Received: 24 March 2015 / Revised: 12 May 2015 / Accepted: 22 May 2015 / Published: 27 May 2015
Cited by 1 | PDF Full-text (1998 KB) | HTML Full-text | XML Full-text
Abstract
Electromagnetic interference is a concern for people wearing cardiovascular implantable electronic devices (CIEDs). The aim of this study was to assess the electromagnetic compatibility between CIEDs and the magnetic field of a common wireless charging technology. To do so the voltage induced in
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Electromagnetic interference is a concern for people wearing cardiovascular implantable electronic devices (CIEDs). The aim of this study was to assess the electromagnetic compatibility between CIEDs and the magnetic field of a common wireless charging technology. To do so the voltage induced in CIEDs by Qi A13 design magnetic fields were measured and compared with the performance limits set by ISO 14117. In order to carry this out a measuring circuit was developed which can be connected with unipolar or bipolar pacemaker leads. The measuring system was positioned at the four most common implantation sites in a torso phantom filled with physiological saline solution. The phantom was exposed by using Helmholtz coils from 5 µT to 27 µT with 111 kHz sine‑bursts or by using a Qi A13 design wireless charging board (Qi‑A13‑Board) in two operating modes “power transfer” and “pinging”. With the Helmholtz coils the lowest magnetic flux density at which the performance limit was exceeded is 11 µT. With the Qi‑A13‑Board in power transfer mode 10.8% and in pinging mode 45.7% (2.2% at 10 cm distance) of the performance limit were reached at maximum. In neither of the scrutinized cases, did the voltage induced by the Qi‑A13‑Board exceed the performance limits. Full article
(This article belongs to the Special Issue Electromagnetic Fields and Health)
Open AccessArticle Study of the Influence of the Orientation of a 50-Hz Magnetic Field on Fetal Exposure Using Polynomial Chaos Decomposition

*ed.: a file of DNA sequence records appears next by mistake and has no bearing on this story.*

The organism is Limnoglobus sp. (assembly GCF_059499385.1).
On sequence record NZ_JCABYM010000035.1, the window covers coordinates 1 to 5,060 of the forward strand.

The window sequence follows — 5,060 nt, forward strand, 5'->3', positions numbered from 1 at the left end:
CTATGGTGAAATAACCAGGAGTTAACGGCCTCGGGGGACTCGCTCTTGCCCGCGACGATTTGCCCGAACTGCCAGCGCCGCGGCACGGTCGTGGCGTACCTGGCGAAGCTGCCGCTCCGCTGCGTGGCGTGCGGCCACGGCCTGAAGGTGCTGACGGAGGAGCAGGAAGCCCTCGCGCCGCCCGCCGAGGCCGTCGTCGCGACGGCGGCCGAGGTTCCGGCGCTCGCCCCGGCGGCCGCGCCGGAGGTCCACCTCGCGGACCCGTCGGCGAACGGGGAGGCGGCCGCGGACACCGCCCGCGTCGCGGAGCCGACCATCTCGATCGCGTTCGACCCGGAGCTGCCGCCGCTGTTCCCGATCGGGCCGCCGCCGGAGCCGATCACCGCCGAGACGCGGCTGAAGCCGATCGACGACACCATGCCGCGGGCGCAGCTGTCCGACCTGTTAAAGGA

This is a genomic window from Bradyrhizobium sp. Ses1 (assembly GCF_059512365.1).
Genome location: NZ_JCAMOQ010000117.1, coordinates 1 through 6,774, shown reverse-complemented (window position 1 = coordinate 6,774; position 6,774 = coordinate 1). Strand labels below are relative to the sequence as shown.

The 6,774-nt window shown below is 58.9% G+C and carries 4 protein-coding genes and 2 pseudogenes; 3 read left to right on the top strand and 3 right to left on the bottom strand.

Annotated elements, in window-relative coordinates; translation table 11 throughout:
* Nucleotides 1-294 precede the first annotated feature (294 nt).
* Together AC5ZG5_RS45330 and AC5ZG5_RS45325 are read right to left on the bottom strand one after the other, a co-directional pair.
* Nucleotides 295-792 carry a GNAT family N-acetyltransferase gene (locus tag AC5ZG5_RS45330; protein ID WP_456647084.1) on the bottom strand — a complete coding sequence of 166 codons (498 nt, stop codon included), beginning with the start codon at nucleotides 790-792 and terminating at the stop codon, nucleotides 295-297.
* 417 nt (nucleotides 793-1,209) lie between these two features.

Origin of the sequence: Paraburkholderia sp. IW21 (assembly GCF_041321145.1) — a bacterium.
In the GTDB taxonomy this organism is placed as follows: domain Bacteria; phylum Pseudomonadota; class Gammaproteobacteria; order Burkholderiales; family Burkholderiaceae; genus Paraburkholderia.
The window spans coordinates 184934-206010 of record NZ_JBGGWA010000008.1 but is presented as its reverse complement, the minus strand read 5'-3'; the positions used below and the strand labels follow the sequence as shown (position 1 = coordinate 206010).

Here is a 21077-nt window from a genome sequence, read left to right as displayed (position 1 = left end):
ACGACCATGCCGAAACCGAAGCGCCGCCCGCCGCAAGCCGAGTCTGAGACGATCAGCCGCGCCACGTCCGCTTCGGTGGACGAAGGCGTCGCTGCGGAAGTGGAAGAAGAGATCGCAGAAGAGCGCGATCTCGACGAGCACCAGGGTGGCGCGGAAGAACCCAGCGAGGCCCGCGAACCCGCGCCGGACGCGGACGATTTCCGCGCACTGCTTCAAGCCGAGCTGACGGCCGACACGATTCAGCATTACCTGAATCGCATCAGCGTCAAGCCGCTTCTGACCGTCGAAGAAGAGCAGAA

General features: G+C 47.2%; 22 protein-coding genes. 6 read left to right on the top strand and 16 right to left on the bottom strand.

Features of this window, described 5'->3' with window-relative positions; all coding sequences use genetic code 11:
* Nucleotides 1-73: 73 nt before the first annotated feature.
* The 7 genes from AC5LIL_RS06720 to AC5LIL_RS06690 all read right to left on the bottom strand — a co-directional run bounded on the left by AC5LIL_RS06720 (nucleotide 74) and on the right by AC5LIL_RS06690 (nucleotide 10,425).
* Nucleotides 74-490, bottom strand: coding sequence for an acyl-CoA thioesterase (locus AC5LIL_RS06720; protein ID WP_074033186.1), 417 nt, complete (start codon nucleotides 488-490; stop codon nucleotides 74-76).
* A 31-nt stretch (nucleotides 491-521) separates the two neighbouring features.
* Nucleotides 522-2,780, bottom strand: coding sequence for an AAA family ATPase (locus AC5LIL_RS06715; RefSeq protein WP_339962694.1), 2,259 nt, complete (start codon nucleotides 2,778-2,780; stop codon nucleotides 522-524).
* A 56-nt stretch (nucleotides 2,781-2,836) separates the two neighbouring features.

Int. J. Environ. Res. Public Health 2015, 12(6), 5934-5953; doi:10.3390/ijerph120605934
Received: 31 March 2015 / Accepted: 22 May 2015 / Published: 27 May 2015
Cited by 1 | PDF Full-text (2794 KB) | HTML Full-text | XML Full-text
Abstract
Human exposure modelling is a complex topic, because in a realistic exposure scenario, several parameters (e.g., the source, the orientation of incident fields, the morphology of subjects) vary and influence the dose. Deterministic dosimetry, so far used to analyze human exposure to electromagnetic
[...] Read more.
Human exposure modelling is a complex topic, because in a realistic exposure scenario, several parameters (e.g., the source, the orientation of incident fields, the morphology of subjects) vary and influence the dose. Deterministic dosimetry, so far used to analyze human exposure to electromagnetic fields (EMF), is highly time consuming if the previously-mentioned variations are considered. Stochastic dosimetry is an alternative method to build analytical approximations of exposure at a lower computational cost. In this study, it was used to assess the influence of magnetic flux density (B) orientation on fetal exposure at 50 Hz by polynomial chaos (PC). A PC expansion of induced electric field (E) in each fetal tissue at different gestational ages (GA) was built as a function of B orientation. Maximum E in each fetal tissue and at each GA was estimated for different exposure configurations and compared with the limits of the International Commission of Non-Ionising Radiation Protection (ICNIRP) Guidelines 2010. PC theory resulted in an efficient tool to build accurate approximations of E in each fetal tissue. B orientation strongly influenced E, with a variability across tissues from 10% to 43% with respect to the mean value. However, varying B orientation, maximum E in each fetal tissue was below the limits of ICNIRP 2010 at all GAs. Full article
(This article belongs to the Special Issue Electromagnetic Fields and Health)
Open AccessArticle Development of an RF-EMF Exposure Surrogate for Epidemiologic Research
Int. J. Environ. Res. Public Health 2015, 12(5), 5634-5656; doi:10.3390/ijerph120505634
Received: 18 March 2015 / Revised: 28 April 2015 / Accepted: 8 May 2015 / Published: 22 May 2015
Cited by 9 | PDF Full-text (974 KB) | HTML Full-text | XML Full-text | Supplementary Files
Abstract
Exposure assessment is a crucial part in studying potential effects of RF-EMF. Using data from the HERMES study on adolescents, we developed an integrative exposure surrogate combining near-field and far-field RF-EMF exposure in a single brain and whole-body exposure measure. Contributions from far-field
[...] Read more.